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SA--don't expect too much greenness « Previous | |Next »
April 9, 2006

As a commentator John Spoehr is generally very upbeat about the Rann Labor Government in SA. He has reason to, considering the poverty of the Liberal opposition, its rejection in its own heartland seats by once faithful friends, and its failure to offer any policies new or different. And the Democrats are finished. After almost 30 years the recent election was the first time no Democrat had been returned to the legislative council. Sandra Kanck remains as the sole Democrat.

Sometimes Spoehr's optimism disconnects from political reality and becomes a form of policy dreaming. Consider this passage from an article entitled 'State politics to take on a green glow in years ahead' in The Adelaide Review on its response to global warming:

If Labor listens to [Tim] Flannery, South Australia will become an international leader in tackling global warming, replacing our carbon-based economy with one based on renewable sources of energy. The challenge for the state government is to ensure the widespread use of renewable, safe and clean forms of energy like solar and wind. By 2015, every house in South Australia should be powered by solar or wind energy and every business buying energy generated from a range of clean and renewable fuels.

That whole paragraph is premised on an 'if' and 'should'. Little is actually happening in SA in terms of sustainable living and what is happening is mostly spin.

To his credit Spoehr does acknowledge this inaction:

The Rann government is already backing solar and wind energy generation but it needs to develop strategies that dramatically accelerate the takeup of these options and measures to increase household and industry energy efficiency. It is hard to see how we will achieve this without regaining public control of the electricity industry in South Australia. South Australian policy makers have done it once before. They may do it again if the circumstances and the citizens demand it.

The pro-business Rann Government doesn't have any strategies period, nor did it given any indication that it plans to do so in its first term. Things could change though, couldn't they.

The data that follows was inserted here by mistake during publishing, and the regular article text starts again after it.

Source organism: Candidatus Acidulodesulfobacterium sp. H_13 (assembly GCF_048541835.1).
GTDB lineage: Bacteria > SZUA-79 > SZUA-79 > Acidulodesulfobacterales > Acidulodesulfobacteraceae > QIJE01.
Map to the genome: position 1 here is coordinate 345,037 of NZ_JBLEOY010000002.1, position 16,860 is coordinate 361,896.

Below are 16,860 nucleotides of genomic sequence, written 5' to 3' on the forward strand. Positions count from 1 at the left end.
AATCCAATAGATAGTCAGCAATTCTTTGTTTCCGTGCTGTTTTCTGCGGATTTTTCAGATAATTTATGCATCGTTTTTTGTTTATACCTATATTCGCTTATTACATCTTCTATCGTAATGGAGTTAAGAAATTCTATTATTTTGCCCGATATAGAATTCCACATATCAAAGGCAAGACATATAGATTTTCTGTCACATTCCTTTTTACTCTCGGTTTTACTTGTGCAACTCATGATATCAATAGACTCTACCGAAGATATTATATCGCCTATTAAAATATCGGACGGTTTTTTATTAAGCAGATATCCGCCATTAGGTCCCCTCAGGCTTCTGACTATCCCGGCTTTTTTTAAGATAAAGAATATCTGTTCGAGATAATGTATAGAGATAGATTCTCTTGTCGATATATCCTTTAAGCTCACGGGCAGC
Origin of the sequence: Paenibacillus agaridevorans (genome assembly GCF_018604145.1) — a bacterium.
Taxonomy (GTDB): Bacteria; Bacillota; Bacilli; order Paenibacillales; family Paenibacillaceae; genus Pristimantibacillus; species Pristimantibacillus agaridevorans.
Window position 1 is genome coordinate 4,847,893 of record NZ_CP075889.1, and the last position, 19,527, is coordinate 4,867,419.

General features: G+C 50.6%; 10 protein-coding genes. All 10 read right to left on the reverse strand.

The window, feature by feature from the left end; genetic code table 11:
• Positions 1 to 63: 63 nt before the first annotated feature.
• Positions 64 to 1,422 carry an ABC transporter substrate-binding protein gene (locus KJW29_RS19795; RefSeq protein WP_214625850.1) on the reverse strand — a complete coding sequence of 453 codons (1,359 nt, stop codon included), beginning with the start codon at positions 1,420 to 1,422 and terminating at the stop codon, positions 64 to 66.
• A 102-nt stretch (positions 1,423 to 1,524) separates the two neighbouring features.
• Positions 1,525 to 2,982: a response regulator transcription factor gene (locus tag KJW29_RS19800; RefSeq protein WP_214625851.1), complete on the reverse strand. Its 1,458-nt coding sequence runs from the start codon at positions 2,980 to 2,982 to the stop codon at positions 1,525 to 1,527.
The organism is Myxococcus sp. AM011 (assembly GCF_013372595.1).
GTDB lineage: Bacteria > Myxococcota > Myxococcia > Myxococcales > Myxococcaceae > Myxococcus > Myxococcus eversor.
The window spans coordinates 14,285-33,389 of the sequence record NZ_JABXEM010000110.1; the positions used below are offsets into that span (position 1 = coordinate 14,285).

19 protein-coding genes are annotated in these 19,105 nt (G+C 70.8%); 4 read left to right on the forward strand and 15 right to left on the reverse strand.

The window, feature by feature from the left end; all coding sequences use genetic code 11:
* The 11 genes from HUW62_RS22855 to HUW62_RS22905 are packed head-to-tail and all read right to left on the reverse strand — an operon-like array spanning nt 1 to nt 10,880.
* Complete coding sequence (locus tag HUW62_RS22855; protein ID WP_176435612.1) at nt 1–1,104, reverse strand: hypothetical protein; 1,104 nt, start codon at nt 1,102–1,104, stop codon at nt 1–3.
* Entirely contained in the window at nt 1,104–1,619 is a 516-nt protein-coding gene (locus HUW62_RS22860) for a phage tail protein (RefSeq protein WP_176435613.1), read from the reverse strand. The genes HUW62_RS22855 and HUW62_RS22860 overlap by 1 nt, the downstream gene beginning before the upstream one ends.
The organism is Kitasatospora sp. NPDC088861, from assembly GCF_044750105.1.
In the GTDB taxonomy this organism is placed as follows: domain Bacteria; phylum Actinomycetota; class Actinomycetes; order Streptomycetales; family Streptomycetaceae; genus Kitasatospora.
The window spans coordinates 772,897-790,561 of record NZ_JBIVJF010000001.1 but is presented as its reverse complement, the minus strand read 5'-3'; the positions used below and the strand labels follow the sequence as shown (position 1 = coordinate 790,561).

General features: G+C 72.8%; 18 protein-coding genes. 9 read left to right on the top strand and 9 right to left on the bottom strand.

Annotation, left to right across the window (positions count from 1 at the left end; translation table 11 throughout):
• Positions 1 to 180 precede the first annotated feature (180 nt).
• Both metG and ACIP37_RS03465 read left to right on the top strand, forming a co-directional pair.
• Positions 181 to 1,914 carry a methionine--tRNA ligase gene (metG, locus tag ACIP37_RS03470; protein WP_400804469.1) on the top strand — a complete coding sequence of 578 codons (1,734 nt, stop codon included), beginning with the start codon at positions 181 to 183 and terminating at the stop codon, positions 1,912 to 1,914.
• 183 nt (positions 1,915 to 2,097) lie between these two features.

If there are to be strategies then they need to be a lot more than regaining public ownership of electricity or saying no to more tariff reductions to protect the car industry so it can make the shift to producing hybrid cars. These are not going to green the city by rolling back the cars, making it more people friendly and providing more shade for people to walk around the city.

It may well be the case, as Spoehr says, that 'the next state election might be fought less on the health of the economy and more on the health of our environment'--notice the 'might'---but if it is, it will be more spin than substance. The substance in SA is in law and order, uranium mining, service defence centre, and budget cuts to health and education, whilst the environment is about spin.

| Posted by Gary Sauer-Thompson at 9:53 AM | | Comments (4)
Comments

Comments

Gary, Have the Democrats lost their base in SA? That was their traditional stronghold of support and organisation.

Cameron,
The power base has gone.

The Democrats are finished--their presence in the Legislative Council has been replaced by Family First on the center right, and the Greens and Independents on the centre left.

The splintering of the centre that took place in the last federal election is now working its way through the states.

There is little chance the remaining federal Democrat Senators will be returned in the next federal election.

A possible exception is Senator Stott-Despora.

If Labor panders to The Greens, there will be solar on every roof in SA. That means solar hot water as well as photovoltaics.

Zane,
I'm not sure that Labor will pander to the Greens in SA.

Do you think that will happen?

The Greens only have on member in the Legislative Council--Mark Parnell. Why would Rann/Foley Labor pander to Mark Parnell?